Carol Cox:
And for a long time, of course, women were barely in the stories and they certainly were not written. They certainly were not written by women, and women were not central actors. They weren’t central agents within the stories. And then the shift happened in the 1970s and 1980s where history started to change from the focus of kind of the great man of history, the leaders, the politicians, the generals, and then shifted to social history and cultural history looking at, quote unquote, everyday people. And of course, then women were 50% of that. So that’s really what made me fall in love with history and also recognizing the importance of women’s stories and women’s visibility in women’s voices within that history, not only being present in those stories and that history, but also being the ones who are telling that story. And in the book, Lin-Manuel Miranda talks about how powerful stories are because they have the potential to inspire and to change the world, and that if you’re outside the system, you see things differently. And I’ve talked about this on the podcast and at my in my summit speech and in a webinar we did a few months ago that as women, and especially if you’re a black woman or a woman of color, we as women are outside the system, the patriarchal system.

Carol Cox:
So we see things differently. We can see things that those who the system is made for and by cannot see. It’s kind of like seeing the matrix, we can see the structure. And so as that, we have such an incredible opportunity to provide that viewpoint, that perspective to our audiences, to share that story to. Share our story, the share, the story, whether it’s a personal story or the story about our industry, the type of business that we do, the type of work that we do is sharing that from that perspective because it’s different than the way things have normally been done. Hamilton himself, Alexander Hamilton, the man, he was an immigrant from a Caribbean island. And so because he was outside the system as an immigrant, he could see how 13 colonies could become a nation. And also. Hamilton the musical itself, the play is outside the system. It’s a hip hop musical which has never happened before. And it could see things differently. It had all of the main male characters are black men, and of course, America’s founding fathers were decidedly not black men. They were white men, white property men. And many of them, most of them were slaveholders as well. But Hamilton, the musical, the play, decided to completely invert that and have all those main characters played by black men.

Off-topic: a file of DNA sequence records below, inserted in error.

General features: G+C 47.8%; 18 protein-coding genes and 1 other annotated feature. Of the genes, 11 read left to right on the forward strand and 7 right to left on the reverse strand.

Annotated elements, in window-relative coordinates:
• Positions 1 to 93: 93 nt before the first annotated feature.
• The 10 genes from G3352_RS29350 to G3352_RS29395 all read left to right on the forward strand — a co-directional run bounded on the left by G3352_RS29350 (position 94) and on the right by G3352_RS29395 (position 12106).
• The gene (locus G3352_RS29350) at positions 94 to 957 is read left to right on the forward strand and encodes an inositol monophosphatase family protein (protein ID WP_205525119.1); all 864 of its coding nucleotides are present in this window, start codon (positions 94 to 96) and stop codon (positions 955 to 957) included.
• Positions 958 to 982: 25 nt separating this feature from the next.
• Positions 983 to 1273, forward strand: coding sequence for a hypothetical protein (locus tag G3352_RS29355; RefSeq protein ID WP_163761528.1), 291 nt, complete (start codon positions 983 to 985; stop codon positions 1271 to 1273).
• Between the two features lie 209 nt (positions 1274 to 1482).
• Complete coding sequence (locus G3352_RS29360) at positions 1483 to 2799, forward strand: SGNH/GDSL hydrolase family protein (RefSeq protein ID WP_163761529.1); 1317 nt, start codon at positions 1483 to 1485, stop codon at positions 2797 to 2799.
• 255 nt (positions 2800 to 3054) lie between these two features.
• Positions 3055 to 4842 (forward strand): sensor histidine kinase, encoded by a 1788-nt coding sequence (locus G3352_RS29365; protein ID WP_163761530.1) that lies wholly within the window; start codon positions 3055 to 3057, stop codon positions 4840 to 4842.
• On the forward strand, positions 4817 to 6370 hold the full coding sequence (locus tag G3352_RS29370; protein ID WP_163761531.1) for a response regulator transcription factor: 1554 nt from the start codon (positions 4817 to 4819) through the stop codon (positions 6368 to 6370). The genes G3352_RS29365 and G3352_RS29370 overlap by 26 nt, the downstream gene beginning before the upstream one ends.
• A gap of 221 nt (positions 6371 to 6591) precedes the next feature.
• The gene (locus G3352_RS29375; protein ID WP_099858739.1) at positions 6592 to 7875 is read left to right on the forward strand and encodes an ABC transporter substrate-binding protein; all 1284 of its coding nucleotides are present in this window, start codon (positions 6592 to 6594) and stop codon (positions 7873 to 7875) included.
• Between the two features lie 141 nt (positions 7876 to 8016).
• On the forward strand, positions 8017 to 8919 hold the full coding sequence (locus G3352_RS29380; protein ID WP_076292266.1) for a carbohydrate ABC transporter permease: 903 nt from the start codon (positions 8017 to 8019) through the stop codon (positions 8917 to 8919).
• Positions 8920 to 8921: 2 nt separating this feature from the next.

Carol Cox:
And then most of the women are black women or women of color, as are most of the ensemble cast as well. And as you start watching it, you do kind of take like a little bit of a start. But then as it’s going on, you’re like, Well, of course, it just seems so natural. I will say this as my one aside about Hamilton the musical is that I appreciate that, that there are strong female characters within the musical. Of course, I would love to have had them have even more airtime than they got, but here’s what I would love. I would love to see a play. It could be a musical or not about whether it’s the revolution or the founding of our country, or another time period where women are playing all of the characters. Even if the original person was a man, women were playing all the characters from their perspective. And guess what? Both men and women go to see the play, and so many times when something is done by women, like whether it’s women’s literature or women’s movies or even women’s plays, it’s like, Oh, that’s for women to watch. Like, you know, maybe a few men would go, but not that many would go, No, no, no. Like, I want the equivalent of Hamilton, the musical done by women with women where everyone is excited to go watch it. Okay, that’s my aside. So then the other aspect of this idea of who is telling the story is you have the opportunity and privilege to tell your own story.

Carol Cox: